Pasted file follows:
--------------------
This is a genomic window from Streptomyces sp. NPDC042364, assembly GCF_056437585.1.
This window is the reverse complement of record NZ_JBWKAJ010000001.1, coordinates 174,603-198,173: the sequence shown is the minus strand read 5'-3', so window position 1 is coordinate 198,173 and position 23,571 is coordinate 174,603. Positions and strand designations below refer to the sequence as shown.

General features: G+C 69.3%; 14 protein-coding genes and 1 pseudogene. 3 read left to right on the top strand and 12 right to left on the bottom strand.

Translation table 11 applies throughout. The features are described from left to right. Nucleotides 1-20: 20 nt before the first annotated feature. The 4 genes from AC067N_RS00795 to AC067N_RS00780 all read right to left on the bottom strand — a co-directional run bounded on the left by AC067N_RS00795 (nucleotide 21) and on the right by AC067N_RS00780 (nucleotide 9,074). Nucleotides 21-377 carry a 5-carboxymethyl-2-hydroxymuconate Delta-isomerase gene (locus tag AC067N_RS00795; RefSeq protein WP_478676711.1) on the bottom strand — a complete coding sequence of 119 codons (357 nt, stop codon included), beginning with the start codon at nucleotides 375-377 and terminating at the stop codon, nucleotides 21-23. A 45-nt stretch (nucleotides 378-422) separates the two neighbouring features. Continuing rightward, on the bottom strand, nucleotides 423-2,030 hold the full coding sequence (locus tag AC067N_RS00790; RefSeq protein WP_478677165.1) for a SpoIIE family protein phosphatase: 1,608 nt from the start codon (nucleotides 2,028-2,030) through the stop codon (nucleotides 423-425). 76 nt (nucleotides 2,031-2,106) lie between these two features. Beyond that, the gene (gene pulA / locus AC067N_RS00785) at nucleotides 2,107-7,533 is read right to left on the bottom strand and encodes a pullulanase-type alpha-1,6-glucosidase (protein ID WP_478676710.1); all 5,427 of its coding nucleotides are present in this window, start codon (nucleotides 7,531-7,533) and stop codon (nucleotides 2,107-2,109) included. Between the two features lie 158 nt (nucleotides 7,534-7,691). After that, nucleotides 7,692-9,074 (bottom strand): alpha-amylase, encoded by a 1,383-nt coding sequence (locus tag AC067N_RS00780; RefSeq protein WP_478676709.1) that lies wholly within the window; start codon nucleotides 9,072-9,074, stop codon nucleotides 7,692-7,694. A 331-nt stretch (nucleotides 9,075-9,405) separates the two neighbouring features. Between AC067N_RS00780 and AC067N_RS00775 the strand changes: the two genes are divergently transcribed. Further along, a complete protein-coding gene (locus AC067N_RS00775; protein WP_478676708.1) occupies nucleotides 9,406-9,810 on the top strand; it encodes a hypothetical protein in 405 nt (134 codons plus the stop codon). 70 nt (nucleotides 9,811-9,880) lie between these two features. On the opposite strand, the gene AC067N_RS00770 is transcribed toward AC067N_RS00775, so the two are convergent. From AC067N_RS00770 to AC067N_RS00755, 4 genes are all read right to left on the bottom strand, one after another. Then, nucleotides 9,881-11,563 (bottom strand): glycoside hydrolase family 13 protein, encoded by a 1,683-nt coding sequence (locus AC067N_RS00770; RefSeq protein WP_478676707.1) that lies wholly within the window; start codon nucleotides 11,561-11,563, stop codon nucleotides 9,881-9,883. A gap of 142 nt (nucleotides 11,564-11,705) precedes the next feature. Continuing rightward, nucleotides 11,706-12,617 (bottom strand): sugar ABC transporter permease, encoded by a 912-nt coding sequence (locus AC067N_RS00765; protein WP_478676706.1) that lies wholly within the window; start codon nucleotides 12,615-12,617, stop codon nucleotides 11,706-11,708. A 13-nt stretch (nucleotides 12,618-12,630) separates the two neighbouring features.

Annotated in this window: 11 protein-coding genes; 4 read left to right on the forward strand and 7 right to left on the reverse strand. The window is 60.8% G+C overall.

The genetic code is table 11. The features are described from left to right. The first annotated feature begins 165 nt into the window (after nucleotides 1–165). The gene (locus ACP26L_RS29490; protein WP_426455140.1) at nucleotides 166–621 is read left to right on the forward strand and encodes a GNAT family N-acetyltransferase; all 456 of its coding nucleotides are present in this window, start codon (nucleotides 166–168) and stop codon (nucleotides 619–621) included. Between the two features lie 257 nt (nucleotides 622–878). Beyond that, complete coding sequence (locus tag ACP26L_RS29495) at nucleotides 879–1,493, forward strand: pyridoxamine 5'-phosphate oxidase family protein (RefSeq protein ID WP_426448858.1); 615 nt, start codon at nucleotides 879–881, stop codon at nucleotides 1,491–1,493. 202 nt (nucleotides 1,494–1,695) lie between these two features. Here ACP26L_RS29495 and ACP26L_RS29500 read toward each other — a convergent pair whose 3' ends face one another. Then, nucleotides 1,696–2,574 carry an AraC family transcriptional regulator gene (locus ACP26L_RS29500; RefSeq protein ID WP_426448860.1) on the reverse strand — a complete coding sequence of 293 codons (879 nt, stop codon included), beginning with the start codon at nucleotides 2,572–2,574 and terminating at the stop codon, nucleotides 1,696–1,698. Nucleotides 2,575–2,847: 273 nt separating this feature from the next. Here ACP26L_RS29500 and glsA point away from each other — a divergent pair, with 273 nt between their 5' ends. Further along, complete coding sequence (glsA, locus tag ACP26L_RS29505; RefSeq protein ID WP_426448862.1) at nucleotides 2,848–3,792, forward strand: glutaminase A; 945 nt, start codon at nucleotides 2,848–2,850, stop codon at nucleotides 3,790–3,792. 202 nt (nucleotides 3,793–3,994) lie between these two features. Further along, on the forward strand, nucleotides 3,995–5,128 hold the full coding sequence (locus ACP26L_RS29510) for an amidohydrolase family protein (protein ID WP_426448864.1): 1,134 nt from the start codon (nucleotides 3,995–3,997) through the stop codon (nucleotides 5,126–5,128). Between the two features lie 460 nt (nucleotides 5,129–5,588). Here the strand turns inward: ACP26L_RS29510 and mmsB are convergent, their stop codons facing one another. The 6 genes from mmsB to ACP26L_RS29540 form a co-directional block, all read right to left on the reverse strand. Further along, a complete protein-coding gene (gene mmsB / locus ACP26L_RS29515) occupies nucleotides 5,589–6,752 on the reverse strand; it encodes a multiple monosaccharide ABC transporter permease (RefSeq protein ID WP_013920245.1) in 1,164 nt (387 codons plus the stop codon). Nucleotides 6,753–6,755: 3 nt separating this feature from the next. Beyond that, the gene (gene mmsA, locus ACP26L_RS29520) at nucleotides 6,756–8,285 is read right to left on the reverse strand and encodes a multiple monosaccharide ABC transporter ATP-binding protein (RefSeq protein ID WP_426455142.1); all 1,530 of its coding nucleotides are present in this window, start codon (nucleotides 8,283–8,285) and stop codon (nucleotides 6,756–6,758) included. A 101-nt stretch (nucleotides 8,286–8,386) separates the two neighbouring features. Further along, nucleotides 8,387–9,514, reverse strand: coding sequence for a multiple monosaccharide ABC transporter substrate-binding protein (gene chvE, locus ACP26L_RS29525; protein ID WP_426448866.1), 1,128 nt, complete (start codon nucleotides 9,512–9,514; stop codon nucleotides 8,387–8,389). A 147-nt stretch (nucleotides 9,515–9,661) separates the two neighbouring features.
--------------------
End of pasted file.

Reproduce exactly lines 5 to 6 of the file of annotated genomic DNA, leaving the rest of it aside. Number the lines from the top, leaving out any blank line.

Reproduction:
Annotated in this window: 11 protein-coding genes; 4 read left to right on the forward strand and 7 right to left on the reverse strand. The window is 60.8% G+C overall.

The genetic code is table 11. The features are described from left to right. The first annotated feature begins 165 nt into the window (after nucleotides 1–165). The gene (locus ACP26L_RS29490; protein WP_426455140.1) at nucleotides 166–621 is read left to right on the forward strand and encodes a GNAT family N-acetyltransferase; all 456 of its coding nucleotides are present in this window, start codon (nucleotides 166–168) and stop codon (nucleotides 619–621) included. Between the two features lie 257 nt (nucleotides 622–878). Beyond that, complete coding sequence (locus tag ACP26L_RS29495) at nucleotides 879–1,493, forward strand: pyridoxamine 5'-phosphate oxidase family protein (RefSeq protein ID WP_426448858.1); 615 nt, start codon at nucleotides 879–881, stop codon at nucleotides 1,491–1,493. 202 nt (nucleotides 1,494–1,695) lie between these two features. Here ACP26L_RS29495 and ACP26L_RS29500 read toward each other — a convergent pair whose 3' ends face one another. Then, nucleotides 1,696–2,574 carry an AraC family transcriptional regulator gene (locus ACP26L_RS29500; RefSeq protein ID WP_426448860.1) on the reverse strand — a complete coding sequence of 293 codons (879 nt, stop codon included), beginning with the start codon at nucleotides 2,572–2,574 and terminating at the stop codon, nucleotides 1,696–1,698. Nucleotides 2,575–2,847: 273 nt separating this feature from the next. Here ACP26L_RS29500 and glsA point away from each other — a divergent pair, with 273 nt between their 5' ends. Further along, complete coding sequence (glsA, locus tag ACP26L_RS29505; RefSeq protein ID WP_426448862.1) at nucleotides 2,848–3,792, forward strand: glutaminase A; 945 nt, start codon at nucleotides 2,848–2,850, stop codon at nucleotides 3,790–3,792. 202 nt (nucleotides 3,793–3,994) lie between these two features. Further along, on the forward strand, nucleotides 3,995–5,128 hold the full coding sequence (locus ACP26L_RS29510) for an amidohydrolase family protein (protein ID WP_426448864.1): 1,134 nt from the start codon (nucleotides 3,995–3,997) through the stop codon (nucleotides 5,126–5,128). Between the two features lie 460 nt (nucleotides 5,129–5,588). Here the strand turns inward: ACP26L_RS29510 and mmsB are convergent, their stop codons facing one another. The 6 genes from mmsB to ACP26L_RS29540 form a co-directional block, all read right to left on the reverse strand. Further along, a complete protein-coding gene (gene mmsB / locus ACP26L_RS29515) occupies nucleotides 5,589–6,752 on the reverse strand; it encodes a multiple monosaccharide ABC transporter permease (RefSeq protein ID WP_013920245.1) in 1,164 nt (387 codons plus the stop codon). Nucleotides 6,753–6,755: 3 nt separating this feature from the next. Beyond that, the gene (gene mmsA, locus ACP26L_RS29520) at nucleotides 6,756–8,285 is read right to left on the reverse strand and encodes a multiple monosaccharide ABC transporter ATP-binding protein (RefSeq protein ID WP_426455142.1); all 1,530 of its coding nucleotides are present in this window, start codon (nucleotides 8,283–8,285) and stop codon (nucleotides 6,756–6,758) included. A 101-nt stretch (nucleotides 8,286–8,386) separates the two neighbouring features. Further along, nucleotides 8,387–9,514, reverse strand: coding sequence for a multiple monosaccharide ABC transporter substrate-binding protein (gene chvE, locus ACP26L_RS29525; protein ID WP_426448866.1), 1,128 nt, complete (start codon nucleotides 9,512–9,514; stop codon nucleotides 8,387–8,389). A 147-nt stretch (nucleotides 9,515–9,661) separates the two neighbouring features.